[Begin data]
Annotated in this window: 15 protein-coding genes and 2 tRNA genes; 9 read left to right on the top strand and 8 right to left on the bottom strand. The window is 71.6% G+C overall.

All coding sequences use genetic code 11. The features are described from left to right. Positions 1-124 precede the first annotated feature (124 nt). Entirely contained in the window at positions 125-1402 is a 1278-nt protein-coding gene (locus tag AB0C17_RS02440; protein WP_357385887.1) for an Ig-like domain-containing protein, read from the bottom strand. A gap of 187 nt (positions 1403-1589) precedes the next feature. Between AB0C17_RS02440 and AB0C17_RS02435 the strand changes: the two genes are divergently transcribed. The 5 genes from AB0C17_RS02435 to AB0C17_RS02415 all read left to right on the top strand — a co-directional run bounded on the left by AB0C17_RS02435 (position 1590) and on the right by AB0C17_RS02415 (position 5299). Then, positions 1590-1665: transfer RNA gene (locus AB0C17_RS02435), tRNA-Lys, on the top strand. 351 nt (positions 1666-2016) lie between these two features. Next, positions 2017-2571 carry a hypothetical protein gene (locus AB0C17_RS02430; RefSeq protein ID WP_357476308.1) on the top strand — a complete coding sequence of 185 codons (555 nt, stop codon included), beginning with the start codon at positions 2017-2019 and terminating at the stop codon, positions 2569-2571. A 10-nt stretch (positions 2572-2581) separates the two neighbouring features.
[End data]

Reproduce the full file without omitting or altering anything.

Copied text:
Annotated in this window: 15 protein-coding genes and 2 tRNA genes; 9 read left to right on the top strand and 8 right to left on the bottom strand. The window is 71.6% G+C overall.

All coding sequences use genetic code 11. The features are described from left to right. Positions 1-124 precede the first annotated feature (124 nt). Entirely contained in the window at positions 125-1402 is a 1278-nt protein-coding gene (locus tag AB0C17_RS02440; protein WP_357385887.1) for an Ig-like domain-containing protein, read from the bottom strand. A gap of 187 nt (positions 1403-1589) precedes the next feature. Between AB0C17_RS02440 and AB0C17_RS02435 the strand changes: the two genes are divergently transcribed. The 5 genes from AB0C17_RS02435 to AB0C17_RS02415 all read left to right on the top strand — a co-directional run bounded on the left by AB0C17_RS02435 (position 1590) and on the right by AB0C17_RS02415 (position 5299). Then, positions 1590-1665: transfer RNA gene (locus AB0C17_RS02435), tRNA-Lys, on the top strand. 351 nt (positions 1666-2016) lie between these two features. Next, positions 2017-2571 carry a hypothetical protein gene (locus AB0C17_RS02430; RefSeq protein ID WP_357476308.1) on the top strand — a complete coding sequence of 185 codons (555 nt, stop codon included), beginning with the start codon at positions 2017-2019 and terminating at the stop codon, positions 2569-2571. A 10-nt stretch (positions 2572-2581) separates the two neighbouring features.